Chinese wave an olive branch at India -- and India waves back

China and India are taking tentative steps toward closer economic and political relations. "We do detect a thawing and a willingness to talk and be friendly," noted a high Indian official.

India would like to normalize further its economic and political relationship with China. Indian Finance Minister R. venkataraman explained his position to the Monitor while here for the annual meeting of the Asian Development Bank.

This development, if it continues, could be a geopolitical shift of major importance. The world's two most populous nations have been antagonists at least since 1962, when they fought a bitter border war.

Moreover, India has a treaty fo friendship with the Soviet Union, China's archenemy, and buys much of its weaponry from the USSR. Considering these factors, there was much interest in New Delhi when Chinese

Vice-Chairman Deng Xiaoping last month waved some olive branches at a visiting Indian parliamentarian, Subramanian Swamy.

Mr. Venkataraman seemed willing to continue that reconciliation, noting there is potential for more trade between India and China which India would welcome.

At the moment Sino-Indian trade is small. Some Indian government trading bodies have visited the Canton trade fair and won small contracts. But there have been few other business contracts.

Finance Minister Venkataramindicated that India would like to learn some of China's superior agricultural practices. He thought China could learn from India's intermediate technology and small-industry development. China might also benefit from India's plentiful supply of skilled technicians.

"We are certainly willing to share this technology with them," the white-haired former Indian planner said. "There is good scope for exchange."

Even should Sino-Indian political and economic relations strengthen, India and China seem bound to continue as economic rivals. Foreigners have long made comparisons in progress between India taking the democratic route to development and China the authoritarian path.

Considering the much greater diversity of religion, language and culture in India, such comparisons are not entirely fair. Nonetheless, the Indians themselves make such comparisons.

They noted that China, with about 50 percent more population than India, grows some 300 million tons of food grain per year compared with 130 millions tons for India. China mines 600 million tons of coal, India 100 million tons. China produces 110 million tons of oil, India only 14 million tons.

"China has an energy per capita production four times ours," noted Mr. Venkatarman.

India's per capita output is estimated at $190 per year. China's per capita output used to be put at some $400 per year in the World Bank's atlas of such numbers. But with China joining the World Bank and making more statistics available, there have been tentative proposals to reduce China's per capita figure to $270 per year.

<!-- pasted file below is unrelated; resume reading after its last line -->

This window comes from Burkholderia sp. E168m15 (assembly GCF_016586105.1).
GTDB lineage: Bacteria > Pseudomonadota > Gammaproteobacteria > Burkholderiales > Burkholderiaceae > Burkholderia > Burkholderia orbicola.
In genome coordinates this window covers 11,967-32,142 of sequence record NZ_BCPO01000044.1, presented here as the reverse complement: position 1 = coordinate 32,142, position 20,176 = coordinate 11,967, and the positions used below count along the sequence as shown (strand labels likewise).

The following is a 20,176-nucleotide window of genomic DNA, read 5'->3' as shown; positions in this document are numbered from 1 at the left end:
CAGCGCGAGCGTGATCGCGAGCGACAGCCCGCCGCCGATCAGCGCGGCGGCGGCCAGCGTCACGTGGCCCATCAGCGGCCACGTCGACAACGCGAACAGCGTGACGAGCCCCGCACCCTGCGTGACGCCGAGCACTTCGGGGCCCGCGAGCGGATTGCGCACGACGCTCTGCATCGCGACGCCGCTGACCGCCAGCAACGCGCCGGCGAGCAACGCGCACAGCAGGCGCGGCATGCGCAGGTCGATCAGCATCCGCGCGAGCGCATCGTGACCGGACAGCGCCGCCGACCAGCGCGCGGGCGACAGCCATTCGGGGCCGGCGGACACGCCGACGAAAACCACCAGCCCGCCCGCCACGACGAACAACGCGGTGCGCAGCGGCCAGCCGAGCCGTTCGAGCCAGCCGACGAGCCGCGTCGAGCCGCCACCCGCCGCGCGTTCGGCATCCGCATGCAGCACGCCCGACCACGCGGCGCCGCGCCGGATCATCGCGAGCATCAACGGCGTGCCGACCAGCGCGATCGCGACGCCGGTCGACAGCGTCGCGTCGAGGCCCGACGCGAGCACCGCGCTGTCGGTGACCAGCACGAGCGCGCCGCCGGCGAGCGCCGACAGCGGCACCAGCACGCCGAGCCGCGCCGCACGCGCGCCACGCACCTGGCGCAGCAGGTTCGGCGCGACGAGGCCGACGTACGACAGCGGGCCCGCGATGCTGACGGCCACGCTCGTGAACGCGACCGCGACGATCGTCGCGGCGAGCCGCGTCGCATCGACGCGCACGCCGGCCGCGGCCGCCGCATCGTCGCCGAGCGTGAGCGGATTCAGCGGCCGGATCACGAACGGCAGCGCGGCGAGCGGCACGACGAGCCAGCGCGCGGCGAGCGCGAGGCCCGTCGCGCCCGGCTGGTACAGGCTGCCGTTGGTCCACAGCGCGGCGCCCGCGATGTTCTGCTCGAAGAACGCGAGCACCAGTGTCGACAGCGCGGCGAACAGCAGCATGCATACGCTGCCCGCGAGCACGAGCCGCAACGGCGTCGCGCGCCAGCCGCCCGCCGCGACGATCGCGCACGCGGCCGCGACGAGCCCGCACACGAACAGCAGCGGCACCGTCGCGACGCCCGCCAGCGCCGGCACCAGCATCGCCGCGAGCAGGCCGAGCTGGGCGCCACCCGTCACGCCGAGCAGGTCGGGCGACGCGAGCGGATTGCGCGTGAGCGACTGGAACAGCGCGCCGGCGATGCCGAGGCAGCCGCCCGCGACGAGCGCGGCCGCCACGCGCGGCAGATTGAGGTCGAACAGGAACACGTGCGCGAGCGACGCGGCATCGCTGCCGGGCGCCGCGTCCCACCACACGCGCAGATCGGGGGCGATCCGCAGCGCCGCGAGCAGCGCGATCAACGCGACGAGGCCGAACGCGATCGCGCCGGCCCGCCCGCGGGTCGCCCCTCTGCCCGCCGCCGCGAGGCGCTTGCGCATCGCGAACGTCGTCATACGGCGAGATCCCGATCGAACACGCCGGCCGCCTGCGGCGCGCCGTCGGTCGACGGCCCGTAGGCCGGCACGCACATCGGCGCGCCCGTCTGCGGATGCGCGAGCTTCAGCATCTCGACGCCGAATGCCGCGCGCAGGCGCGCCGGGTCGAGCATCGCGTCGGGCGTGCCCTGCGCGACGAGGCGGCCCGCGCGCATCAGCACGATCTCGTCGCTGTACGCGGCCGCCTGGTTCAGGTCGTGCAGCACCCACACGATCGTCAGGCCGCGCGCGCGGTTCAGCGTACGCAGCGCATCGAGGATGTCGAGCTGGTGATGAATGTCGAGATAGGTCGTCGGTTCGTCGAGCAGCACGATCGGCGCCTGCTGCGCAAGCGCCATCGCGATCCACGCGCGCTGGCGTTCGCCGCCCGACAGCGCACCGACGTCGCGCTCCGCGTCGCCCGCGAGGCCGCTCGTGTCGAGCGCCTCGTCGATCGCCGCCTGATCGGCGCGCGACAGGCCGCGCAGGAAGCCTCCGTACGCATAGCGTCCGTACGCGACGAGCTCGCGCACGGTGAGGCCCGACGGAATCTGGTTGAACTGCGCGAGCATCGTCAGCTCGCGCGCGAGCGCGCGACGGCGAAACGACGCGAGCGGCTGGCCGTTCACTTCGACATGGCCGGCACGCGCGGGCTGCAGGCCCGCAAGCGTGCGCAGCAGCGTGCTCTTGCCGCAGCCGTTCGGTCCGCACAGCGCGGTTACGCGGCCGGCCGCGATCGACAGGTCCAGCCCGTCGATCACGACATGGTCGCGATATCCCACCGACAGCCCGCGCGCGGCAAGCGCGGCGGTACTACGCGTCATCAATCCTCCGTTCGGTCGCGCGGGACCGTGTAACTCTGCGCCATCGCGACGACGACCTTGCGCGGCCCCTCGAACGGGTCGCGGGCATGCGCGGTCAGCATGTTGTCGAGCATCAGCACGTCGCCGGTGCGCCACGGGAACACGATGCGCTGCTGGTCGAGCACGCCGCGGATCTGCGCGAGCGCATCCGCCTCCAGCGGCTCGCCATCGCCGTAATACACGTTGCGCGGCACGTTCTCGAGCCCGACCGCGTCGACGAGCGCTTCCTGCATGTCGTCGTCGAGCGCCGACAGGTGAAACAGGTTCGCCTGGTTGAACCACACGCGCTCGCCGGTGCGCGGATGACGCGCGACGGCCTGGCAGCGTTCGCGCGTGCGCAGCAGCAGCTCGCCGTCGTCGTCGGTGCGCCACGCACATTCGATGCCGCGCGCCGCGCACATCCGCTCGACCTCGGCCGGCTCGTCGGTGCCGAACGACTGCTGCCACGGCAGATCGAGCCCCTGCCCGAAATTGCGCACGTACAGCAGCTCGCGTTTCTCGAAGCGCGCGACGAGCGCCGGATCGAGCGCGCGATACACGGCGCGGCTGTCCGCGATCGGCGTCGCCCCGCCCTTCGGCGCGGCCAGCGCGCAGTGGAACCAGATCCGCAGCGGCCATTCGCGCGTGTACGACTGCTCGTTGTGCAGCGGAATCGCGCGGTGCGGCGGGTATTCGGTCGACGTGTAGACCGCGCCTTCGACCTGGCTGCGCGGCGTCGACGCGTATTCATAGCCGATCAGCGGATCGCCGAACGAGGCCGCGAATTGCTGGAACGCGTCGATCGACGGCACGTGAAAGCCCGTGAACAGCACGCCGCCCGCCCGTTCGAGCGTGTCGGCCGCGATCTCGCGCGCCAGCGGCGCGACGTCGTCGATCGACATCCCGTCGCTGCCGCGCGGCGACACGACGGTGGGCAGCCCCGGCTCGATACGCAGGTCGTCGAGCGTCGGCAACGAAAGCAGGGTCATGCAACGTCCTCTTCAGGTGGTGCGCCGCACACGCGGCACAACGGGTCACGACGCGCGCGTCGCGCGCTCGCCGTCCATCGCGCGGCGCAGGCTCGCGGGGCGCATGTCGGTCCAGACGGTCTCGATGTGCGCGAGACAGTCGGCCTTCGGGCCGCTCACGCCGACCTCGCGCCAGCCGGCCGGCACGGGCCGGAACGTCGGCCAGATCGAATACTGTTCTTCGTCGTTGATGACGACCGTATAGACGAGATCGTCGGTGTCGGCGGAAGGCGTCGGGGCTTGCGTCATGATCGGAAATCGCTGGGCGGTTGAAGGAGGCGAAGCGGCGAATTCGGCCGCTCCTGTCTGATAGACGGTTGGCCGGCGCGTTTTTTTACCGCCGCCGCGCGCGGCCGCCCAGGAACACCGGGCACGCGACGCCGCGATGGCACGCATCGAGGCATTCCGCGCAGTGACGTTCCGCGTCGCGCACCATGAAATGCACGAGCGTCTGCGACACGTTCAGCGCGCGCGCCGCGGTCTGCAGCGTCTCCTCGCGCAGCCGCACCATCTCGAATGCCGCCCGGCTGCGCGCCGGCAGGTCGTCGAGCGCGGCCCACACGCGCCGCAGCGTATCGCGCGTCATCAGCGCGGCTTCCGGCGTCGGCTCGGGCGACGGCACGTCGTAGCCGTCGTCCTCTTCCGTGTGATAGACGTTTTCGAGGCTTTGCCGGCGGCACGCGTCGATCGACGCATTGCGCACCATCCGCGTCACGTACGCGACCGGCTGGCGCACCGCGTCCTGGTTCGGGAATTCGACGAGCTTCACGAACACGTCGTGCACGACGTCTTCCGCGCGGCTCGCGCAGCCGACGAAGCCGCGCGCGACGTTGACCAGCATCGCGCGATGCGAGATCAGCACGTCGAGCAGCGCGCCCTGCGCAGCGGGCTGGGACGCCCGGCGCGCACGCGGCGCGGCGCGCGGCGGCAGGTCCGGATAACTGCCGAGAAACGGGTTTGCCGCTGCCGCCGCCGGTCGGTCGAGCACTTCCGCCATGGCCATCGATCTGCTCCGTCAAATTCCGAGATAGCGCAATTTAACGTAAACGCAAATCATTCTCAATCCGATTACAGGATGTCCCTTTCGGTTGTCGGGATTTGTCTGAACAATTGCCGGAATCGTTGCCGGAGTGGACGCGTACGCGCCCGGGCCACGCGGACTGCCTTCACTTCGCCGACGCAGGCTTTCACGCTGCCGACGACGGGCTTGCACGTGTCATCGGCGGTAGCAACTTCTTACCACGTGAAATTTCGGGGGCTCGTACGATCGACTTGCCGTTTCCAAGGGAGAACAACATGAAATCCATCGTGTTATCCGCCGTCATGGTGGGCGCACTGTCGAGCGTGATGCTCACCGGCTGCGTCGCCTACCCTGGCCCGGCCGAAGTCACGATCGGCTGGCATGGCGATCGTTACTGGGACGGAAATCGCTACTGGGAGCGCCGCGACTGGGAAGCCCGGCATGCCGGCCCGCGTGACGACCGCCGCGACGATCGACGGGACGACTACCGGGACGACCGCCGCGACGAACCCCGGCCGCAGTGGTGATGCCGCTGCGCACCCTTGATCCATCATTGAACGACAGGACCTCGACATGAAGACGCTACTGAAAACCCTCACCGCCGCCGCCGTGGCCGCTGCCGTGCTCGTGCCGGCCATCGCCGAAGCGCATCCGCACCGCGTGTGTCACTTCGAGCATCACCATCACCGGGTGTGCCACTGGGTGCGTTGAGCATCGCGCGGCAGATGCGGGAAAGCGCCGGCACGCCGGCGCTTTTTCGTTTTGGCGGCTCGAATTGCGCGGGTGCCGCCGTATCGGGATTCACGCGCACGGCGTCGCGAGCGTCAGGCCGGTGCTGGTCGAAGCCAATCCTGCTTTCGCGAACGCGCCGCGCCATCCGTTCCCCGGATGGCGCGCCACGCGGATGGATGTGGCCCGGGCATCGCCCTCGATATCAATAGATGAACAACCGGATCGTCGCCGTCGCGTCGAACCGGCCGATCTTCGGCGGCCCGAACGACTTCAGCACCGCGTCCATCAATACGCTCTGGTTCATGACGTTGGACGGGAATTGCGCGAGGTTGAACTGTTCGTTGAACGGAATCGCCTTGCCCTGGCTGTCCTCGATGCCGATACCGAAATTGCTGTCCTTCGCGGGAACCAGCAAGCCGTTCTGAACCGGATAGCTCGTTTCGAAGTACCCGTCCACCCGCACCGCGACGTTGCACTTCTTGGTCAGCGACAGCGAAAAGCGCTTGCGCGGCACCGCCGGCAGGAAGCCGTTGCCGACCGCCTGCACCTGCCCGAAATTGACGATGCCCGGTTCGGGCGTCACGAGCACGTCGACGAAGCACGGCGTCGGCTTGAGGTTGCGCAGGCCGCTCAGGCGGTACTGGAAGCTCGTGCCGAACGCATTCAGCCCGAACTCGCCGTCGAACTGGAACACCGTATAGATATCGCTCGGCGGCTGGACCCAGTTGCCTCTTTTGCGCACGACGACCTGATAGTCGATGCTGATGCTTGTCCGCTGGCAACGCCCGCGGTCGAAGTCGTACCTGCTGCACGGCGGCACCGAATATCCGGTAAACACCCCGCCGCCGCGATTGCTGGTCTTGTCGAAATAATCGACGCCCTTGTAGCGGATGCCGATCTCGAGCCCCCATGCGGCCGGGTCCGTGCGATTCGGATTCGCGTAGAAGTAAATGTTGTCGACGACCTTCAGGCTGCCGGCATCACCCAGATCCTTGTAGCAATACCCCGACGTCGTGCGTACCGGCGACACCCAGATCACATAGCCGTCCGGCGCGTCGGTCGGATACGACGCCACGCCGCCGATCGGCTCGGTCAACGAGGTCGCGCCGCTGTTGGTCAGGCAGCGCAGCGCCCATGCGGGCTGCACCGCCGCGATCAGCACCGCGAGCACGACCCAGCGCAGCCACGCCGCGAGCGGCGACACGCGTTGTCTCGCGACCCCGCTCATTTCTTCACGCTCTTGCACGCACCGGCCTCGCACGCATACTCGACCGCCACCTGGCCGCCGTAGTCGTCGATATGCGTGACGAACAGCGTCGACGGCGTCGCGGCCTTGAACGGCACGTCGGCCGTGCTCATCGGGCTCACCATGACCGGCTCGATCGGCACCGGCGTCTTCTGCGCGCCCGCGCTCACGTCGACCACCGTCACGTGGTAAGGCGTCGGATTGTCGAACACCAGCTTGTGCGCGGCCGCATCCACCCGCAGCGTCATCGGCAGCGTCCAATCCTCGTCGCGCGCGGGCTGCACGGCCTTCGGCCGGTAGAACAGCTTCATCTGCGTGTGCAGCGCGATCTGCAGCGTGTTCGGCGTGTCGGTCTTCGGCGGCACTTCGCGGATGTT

China's industrial capacity is higher than that of India and apparently has been growing somewhat faster, the Indian officials said. China's manufacturing sector is also a larger proportion of gross domestic product.

The Chinese, it was pointed out, are a nuclear power and have an intercontinental ballistic missile capacity.

However, the Indians believe their heavy electrical industry and some other sophisticated technological industries are ahead of the same industries in China. Moreover, the Indians are much further along in exporting their expertise through consulting and engineering firms, as well as in industrial contracting.

Mr. Venkatarman confessed disappointment at his nation's recent industrial performance. "Our industry has somewhat stagnated in the last one or two years. But we are trying to pull it up again," he said.

Industrial production declined 1.4 percent in the Indian fiscal year 1979-80 (ending March 31, 1980). It grew about 4 percent in the fiscal year just ended, but Mr. Venkatarman had hoped for a stronger snapback from the recession. He regards the current fiscal year as a "test" of industry's recovery ability.

Agriculture did much better, with output of food grains running about 132 to 133 million tons, compared with 109 million tons in the drought year 1979-80. "It bounced back in a big way," the finance minister noted. With some 70 percent of India's people dependent on agriculture, the farm situation is all-important to India -- Just as it is in China.

A new area of rivalry between China and India will be a competition for loans from the World Bank. Now that China joined, it is seeking financial help for various projects.

Despite such continued rivalry, reports from New Delhi have it that China has been telling india for some time now that the two nations face similar problems, that they have no issues of world policy in conflict, and stand to gain equally through cordial relations.

Further, Mr. Deng remarked to Indian parliamentarian Swamy, "India is no longer a Soviet client state." Apparently the Chinese now feel that with the Soviet Union in Afghanistan, Indian public opinion regards the Soviets as too close for comfort and that this is now a factor in Indian policymaking.

In any case, Mr. Deng said he would be soon sending to New Delhi China's Foreign Minister Huang Hua. China called off a proposed visit Huang in 1980 after India announced recognition of the Vietnamese-backed heng Samrin regime in Cambodia. Dates for Huang's visit are now under discussion, the Indian Foreign Ministry says. There are reports from New Delhi it could take place as early as the end of this month.

The meeting, when it takes place, will be watched carefully by diplomats. Since the two most populous nations also have two of the world's largest armies, a true reconciliation will b e of major interest to both the United States and the Soviet Union.

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